• That is a far bigger issue. We are homeschoolers so childcare comea as standard, although that produces problems of its own. Maybe my wife should write a post on homeschooling through the PhD one day…

      But yes, childcare is going to be massive for single parents and there seems to be no awareness of how big an issue it would be. I do know some universities that have nurseries/playgroups but nothing more. It will be necessary for them to think more clearly about that in future as the profile of the student population is no longer that of the 23 year old who has never been outside of education.

      I vote with you on holding conferences/guest talks earlier in the day. We do have lives!

      • If your wife is also doing a PhD as well as being a stay at home Mum I think that’d be really interesting to read. How does she make conferences?

        My own University (a Russell Group institution in the UK) refuses to consider in investing in childcare facilities, based on the fact that the academic registrar doesn’t think there is a staff or student butdemand for one. Meanwhile, the other (new) university in my city has expanded its existing childcare in a multimillion pound project and very quickly after expanding it was full to capacity with a 6 month waiting list. Obviously, there are some hidden reasons as to why prestigious research-intensive institutions do not want to support staff and students with children. Universities which do offer childcare are notoriously expensive. My child went to the newly expanded neighbouring university nursery because it was the only way I could work between 10am and 5pm for a few days a week. However, freeing up my time this way meant living in poverty and relying on benefits/hardship fund grants.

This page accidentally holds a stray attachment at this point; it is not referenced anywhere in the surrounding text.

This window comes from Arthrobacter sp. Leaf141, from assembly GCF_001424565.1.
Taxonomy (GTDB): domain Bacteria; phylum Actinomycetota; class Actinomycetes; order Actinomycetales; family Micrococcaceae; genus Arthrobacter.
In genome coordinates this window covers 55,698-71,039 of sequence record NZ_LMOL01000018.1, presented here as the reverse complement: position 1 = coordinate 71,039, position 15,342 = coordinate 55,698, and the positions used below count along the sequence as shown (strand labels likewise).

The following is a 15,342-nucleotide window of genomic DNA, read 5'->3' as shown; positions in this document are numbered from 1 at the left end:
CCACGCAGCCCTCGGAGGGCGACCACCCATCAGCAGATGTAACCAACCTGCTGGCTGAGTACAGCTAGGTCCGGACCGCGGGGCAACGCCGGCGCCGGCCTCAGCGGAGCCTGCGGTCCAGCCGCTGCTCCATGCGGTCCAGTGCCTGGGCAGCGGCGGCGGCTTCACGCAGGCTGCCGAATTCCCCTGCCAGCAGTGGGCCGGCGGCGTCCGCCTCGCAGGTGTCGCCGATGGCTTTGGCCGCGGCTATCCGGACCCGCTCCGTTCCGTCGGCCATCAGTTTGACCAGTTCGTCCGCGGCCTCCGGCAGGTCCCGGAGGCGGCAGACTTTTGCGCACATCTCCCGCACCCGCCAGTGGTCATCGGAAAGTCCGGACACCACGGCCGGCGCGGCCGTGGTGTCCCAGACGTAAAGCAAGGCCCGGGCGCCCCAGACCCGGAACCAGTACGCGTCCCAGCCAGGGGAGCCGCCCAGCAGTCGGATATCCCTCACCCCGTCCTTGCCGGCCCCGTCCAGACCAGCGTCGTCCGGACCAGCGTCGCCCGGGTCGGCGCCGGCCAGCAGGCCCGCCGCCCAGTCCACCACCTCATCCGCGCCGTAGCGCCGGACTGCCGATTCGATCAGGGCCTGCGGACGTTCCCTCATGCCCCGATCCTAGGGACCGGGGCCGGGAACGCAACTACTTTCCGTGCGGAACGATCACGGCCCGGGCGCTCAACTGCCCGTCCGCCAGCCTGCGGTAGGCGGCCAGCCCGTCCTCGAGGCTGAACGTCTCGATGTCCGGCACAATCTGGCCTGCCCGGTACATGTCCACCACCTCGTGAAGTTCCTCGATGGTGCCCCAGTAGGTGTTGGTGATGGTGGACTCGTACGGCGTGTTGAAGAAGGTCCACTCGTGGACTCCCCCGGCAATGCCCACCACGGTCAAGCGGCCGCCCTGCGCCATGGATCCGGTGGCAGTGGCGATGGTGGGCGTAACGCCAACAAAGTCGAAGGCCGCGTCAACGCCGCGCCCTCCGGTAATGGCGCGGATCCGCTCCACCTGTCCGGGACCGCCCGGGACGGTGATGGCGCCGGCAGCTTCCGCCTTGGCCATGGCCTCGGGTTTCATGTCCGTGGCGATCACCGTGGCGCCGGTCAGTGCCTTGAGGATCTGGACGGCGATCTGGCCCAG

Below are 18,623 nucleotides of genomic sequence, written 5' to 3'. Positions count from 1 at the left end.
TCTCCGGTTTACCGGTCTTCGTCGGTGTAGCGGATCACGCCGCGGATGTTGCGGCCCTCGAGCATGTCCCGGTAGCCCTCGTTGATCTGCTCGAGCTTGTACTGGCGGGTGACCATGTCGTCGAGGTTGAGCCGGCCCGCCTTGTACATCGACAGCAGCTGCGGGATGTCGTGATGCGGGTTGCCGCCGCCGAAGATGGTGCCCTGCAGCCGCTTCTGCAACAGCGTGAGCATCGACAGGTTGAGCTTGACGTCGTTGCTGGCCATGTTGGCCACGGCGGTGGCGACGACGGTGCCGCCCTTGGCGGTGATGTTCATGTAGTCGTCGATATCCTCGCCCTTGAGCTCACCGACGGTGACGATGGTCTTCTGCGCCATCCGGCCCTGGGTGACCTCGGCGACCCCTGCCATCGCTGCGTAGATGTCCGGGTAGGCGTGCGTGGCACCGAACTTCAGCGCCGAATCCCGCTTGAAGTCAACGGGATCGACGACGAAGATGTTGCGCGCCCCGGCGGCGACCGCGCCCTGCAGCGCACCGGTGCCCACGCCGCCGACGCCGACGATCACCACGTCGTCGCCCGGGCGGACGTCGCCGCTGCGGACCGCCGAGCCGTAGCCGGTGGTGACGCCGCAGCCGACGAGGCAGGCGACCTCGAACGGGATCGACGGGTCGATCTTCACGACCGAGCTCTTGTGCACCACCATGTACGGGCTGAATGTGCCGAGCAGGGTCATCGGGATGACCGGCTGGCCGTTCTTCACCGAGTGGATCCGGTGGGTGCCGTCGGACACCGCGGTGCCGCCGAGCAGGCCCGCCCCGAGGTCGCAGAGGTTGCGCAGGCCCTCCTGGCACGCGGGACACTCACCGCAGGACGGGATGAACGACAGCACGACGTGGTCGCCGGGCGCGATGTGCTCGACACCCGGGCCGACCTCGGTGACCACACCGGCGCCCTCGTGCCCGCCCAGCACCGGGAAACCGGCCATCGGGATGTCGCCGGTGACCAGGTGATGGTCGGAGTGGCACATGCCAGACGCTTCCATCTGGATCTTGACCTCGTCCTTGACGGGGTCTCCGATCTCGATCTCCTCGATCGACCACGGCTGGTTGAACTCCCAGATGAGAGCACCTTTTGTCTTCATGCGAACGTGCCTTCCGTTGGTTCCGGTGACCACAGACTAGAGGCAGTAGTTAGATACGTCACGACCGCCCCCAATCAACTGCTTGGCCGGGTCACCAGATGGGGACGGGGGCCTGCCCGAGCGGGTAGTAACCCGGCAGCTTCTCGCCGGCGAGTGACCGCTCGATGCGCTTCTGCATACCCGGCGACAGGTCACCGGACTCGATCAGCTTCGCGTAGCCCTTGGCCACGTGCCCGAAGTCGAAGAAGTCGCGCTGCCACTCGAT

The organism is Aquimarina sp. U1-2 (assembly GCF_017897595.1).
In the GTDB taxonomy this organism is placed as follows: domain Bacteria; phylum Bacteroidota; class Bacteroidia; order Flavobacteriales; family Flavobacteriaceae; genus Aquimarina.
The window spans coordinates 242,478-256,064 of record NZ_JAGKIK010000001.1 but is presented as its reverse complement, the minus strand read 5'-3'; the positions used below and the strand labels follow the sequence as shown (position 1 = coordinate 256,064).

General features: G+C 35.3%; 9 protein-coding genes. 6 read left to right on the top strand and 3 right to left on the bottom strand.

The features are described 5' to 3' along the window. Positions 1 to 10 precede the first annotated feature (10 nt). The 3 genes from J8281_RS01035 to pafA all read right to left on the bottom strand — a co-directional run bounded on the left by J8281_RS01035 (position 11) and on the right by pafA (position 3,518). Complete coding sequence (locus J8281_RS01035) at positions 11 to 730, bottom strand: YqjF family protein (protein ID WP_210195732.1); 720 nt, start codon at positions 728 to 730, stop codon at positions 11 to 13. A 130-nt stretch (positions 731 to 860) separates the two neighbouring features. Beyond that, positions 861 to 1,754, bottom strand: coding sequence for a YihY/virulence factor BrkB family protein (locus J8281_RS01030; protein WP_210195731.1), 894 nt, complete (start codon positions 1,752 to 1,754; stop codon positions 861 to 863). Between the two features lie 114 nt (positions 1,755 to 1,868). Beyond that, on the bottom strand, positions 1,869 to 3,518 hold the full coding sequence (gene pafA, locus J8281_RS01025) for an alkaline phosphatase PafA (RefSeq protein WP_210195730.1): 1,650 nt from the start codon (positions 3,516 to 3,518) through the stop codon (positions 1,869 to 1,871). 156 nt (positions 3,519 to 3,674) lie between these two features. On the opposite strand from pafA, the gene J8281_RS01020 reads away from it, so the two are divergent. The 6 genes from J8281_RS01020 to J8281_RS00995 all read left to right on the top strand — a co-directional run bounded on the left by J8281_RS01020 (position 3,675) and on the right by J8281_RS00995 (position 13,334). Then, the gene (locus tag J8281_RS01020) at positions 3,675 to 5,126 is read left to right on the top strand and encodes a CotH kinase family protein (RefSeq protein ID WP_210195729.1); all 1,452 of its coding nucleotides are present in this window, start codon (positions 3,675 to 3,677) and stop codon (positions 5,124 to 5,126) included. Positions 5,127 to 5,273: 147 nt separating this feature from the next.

When I was with my husband, fieldwork in the rural Andes was difficult to negotiate as the LO was a baby but there was no way I could have completed my fieldwork had he not given up his work to join me for 6 months of it. I simply couldn’t have done my fieldwork as a single parent and I’m indebted to my ex husband for his contribution. But what about those parents without spouses/partners? Or spouses who can’t travel? How are they supposed to do it? Academia is really tough, especially if ethnography is involved!

    • I am in the same situation. I am about to start my PhD (having just finished a Master’s) with a two year old. I still sleep in the same room as my child because I can’t afford more than one room. I’m lucky enough to live with a great roommate and hope grandparents will be able to help with “babysitter” to offset the cost of childcare in the near future.

  7. I find this really interesting and lost my first reply. My first thought was, who was doing the child care? And was his partner working full time or part time? I as a woman doing a PhD have a husband who works long hours full time. I mange study and primary responsibility of children along with utilising childcare, kinder and school hours! I think it is a great idea to take your family with you but not one most people can manage. I think a father who is very involved in his kids life and involves them in his is really pretty manageable unless he’s also doing the childcare/home duties. Some of the examples mentioned I do as well, for example, I take the kids on a library run on the weekend. This is a quick errand, not really work, but they get to run around campus at a quiet time and have a milkshake and I don’t get demerit points from the library. That is quite different to the OhMyGod I have a deadline and a sick child and I’ll be working to 2am again day.